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WhistleblowerToday’s actions by the Department of Justice and the U.S. Securities and Exchange Commission against Bank of America describe misconduct conducted by numerous individuals but fail to name names and do not allege any claims against individuals. This begs the question — why are the individuals who almost destroyed the financial industry in 2008 not being held liable?

It is the individuals who committed fraud, not the bank’s shareholders (who may not be the same shareholders who will be burdened by any settlement of these matters). It is easier for the government to bring actions against the bank with the hopes of reaching a relatively quick settlement rather than litigate, and be forced to prove a case, against an individual. But while this approach may add money to the federal treasury, it ignores the five traditional goals of punishment, i.e. 1) retribution, 2) deterrence, 3) rehabilitation, 4) restoration, and 5) incapacitation.

There is no retribution because the perpetrator of the wrongdoer is not held responsible. There is little to no deterrence because individuals are not held out as exemplar wrongdoers. There is no rehabilitation because you can’t rehabilitate an entity. There is no restoration because the money that the federal government may obtain from the bank will not be returned to those harmed by the wrongdoing. And there is no incapacitation because no one is going to jail. It is likely that the individuals who are responsible for the bank’s misconduct still work in the financial industry.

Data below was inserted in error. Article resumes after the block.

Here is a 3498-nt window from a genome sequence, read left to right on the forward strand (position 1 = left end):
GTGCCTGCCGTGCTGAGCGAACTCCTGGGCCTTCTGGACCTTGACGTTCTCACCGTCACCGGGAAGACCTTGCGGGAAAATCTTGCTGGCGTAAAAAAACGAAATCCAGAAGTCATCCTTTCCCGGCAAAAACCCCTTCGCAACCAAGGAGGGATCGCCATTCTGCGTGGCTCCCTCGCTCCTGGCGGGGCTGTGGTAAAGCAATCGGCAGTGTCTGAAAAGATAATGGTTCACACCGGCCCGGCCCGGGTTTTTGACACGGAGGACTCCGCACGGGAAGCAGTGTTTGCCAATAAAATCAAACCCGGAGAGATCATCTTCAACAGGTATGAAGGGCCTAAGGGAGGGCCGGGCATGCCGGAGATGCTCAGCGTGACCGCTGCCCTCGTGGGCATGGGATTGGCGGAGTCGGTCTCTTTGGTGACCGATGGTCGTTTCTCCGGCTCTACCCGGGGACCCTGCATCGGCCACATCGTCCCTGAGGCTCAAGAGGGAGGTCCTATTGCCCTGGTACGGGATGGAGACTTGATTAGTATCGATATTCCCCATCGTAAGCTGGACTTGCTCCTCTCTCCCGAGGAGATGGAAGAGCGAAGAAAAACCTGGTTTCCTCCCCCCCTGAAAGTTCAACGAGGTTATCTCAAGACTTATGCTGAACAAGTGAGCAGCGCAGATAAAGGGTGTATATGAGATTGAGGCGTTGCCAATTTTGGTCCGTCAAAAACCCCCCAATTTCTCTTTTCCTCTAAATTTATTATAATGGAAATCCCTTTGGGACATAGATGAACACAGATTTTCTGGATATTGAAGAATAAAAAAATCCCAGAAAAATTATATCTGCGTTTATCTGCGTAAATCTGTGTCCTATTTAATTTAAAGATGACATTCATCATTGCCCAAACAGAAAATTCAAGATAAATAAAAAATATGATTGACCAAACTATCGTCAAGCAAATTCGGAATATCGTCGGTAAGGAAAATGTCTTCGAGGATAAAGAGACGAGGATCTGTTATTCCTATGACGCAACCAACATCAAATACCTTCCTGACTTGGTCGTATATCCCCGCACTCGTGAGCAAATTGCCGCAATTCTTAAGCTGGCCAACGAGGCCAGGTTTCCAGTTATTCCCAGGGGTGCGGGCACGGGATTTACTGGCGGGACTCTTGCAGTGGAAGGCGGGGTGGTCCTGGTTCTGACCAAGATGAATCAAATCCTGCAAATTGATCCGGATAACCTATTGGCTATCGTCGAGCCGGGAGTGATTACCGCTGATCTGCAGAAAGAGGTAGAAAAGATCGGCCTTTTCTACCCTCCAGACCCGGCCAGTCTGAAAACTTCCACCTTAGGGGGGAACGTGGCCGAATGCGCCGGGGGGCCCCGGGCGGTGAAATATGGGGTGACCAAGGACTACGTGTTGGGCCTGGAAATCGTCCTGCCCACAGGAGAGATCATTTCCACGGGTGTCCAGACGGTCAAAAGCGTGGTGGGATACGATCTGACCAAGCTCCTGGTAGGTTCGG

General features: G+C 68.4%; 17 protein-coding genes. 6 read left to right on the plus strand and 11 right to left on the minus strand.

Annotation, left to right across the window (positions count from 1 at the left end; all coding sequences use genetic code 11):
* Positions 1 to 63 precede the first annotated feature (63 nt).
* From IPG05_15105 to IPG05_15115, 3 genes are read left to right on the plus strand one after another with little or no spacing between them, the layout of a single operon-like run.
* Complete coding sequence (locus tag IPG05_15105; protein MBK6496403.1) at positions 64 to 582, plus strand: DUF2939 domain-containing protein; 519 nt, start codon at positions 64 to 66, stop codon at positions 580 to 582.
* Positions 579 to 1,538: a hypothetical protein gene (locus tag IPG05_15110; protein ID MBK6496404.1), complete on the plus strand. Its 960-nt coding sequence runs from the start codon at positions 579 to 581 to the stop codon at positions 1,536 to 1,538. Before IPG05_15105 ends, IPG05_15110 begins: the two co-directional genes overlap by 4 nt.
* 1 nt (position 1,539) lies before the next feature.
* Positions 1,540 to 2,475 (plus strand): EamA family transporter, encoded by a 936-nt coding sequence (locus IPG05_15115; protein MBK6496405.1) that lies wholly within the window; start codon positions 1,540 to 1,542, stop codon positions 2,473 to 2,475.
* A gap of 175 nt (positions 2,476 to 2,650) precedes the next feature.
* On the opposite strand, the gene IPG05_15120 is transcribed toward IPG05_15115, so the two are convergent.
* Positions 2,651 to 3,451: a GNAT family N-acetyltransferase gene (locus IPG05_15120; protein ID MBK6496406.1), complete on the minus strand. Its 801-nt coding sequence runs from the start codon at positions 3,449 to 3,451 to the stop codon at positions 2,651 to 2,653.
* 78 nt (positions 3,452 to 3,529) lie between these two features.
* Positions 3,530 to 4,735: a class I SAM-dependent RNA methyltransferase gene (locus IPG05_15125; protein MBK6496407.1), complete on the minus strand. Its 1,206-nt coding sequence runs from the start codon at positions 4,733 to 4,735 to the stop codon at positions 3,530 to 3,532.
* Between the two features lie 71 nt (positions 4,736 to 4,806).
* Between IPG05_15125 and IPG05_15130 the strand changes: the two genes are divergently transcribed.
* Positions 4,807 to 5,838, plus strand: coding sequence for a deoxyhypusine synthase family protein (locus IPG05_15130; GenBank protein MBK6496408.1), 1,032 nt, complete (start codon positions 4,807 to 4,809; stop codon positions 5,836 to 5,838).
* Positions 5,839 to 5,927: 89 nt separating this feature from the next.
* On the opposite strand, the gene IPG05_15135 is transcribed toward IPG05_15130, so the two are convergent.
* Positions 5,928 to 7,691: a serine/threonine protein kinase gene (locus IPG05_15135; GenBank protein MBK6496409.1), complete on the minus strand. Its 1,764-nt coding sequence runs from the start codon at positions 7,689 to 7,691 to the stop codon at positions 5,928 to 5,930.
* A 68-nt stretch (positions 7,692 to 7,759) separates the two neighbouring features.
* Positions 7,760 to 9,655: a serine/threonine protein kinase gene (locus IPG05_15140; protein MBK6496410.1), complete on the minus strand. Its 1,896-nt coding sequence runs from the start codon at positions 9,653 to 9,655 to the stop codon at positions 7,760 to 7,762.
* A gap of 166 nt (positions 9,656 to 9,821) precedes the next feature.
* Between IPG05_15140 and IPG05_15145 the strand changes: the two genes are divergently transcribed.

The trend to replace criminal and civil actions against individual wrongdoers with civil actions against corporate entities might be the financially-savvy choice but it is not  a move towards justice.